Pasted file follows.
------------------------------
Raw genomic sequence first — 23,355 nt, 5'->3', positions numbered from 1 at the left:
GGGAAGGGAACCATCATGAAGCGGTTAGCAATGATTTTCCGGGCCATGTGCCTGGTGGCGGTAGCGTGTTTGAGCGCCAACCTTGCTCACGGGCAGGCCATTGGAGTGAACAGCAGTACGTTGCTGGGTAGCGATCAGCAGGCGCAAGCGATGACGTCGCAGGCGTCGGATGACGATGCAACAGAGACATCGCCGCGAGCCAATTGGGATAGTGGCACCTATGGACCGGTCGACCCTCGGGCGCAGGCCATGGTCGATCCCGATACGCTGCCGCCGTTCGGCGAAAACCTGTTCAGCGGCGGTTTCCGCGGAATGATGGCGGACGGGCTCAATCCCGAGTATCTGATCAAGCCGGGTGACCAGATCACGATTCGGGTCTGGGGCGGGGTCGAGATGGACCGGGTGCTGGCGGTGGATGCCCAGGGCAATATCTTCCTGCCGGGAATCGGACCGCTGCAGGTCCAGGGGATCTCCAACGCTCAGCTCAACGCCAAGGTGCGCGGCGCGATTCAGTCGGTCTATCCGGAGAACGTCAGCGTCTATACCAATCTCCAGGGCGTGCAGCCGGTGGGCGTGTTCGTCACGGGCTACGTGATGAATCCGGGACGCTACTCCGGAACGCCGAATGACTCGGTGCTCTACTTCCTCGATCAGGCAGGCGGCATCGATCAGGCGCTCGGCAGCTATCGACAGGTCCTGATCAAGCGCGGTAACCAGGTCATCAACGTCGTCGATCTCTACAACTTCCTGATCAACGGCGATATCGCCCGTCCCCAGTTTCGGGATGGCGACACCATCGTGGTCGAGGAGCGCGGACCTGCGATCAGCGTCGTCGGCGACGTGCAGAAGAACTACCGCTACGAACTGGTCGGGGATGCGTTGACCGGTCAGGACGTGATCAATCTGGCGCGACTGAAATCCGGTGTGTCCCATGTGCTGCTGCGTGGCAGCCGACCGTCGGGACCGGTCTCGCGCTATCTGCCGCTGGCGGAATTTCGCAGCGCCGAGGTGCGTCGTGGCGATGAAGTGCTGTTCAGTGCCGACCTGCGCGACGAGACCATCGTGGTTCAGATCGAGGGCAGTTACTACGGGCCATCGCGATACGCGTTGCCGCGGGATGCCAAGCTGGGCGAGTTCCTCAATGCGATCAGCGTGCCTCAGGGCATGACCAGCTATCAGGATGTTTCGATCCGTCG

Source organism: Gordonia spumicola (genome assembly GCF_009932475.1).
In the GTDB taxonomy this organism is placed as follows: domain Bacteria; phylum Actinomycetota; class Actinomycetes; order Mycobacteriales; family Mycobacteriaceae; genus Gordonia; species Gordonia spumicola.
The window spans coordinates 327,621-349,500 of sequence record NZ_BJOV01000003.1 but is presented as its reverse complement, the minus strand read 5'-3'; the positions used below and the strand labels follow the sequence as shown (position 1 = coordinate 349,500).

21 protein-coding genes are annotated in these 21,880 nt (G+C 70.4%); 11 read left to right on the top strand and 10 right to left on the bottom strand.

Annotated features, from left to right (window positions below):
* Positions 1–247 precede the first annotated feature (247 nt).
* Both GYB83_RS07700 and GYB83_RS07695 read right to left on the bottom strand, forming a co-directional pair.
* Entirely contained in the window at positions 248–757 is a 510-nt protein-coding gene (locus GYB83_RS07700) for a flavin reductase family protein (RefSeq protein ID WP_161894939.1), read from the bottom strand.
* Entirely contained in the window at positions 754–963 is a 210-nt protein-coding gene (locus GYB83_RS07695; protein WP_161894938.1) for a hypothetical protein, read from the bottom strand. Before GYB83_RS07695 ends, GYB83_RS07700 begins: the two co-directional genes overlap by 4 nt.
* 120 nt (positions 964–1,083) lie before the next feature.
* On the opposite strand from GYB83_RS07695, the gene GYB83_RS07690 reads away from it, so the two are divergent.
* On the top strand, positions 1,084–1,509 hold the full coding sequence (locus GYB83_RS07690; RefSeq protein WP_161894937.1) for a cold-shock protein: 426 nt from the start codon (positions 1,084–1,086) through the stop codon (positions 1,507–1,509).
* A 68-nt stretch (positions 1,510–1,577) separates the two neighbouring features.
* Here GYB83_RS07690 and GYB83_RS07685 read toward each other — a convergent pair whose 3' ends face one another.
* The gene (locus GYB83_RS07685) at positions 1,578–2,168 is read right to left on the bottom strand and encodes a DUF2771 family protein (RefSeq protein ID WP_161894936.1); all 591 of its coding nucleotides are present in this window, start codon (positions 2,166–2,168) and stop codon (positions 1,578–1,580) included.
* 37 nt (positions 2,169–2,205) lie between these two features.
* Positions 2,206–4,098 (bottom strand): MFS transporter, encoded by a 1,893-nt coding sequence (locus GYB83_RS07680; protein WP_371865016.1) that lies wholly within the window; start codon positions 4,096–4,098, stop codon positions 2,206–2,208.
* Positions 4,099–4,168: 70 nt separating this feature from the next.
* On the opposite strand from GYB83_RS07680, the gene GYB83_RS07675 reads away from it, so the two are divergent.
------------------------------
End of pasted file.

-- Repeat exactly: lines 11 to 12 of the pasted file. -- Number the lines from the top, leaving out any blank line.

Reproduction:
* Entirely contained in the window at positions 754–963 is a 210-nt protein-coding gene (locus GYB83_RS07695; protein WP_161894938.1) for a hypothetical protein, read from the bottom strand. Before GYB83_RS07695 ends, GYB83_RS07700 begins: the two co-directional genes overlap by 4 nt.
* 120 nt (positions 964–1,083) lie before the next feature.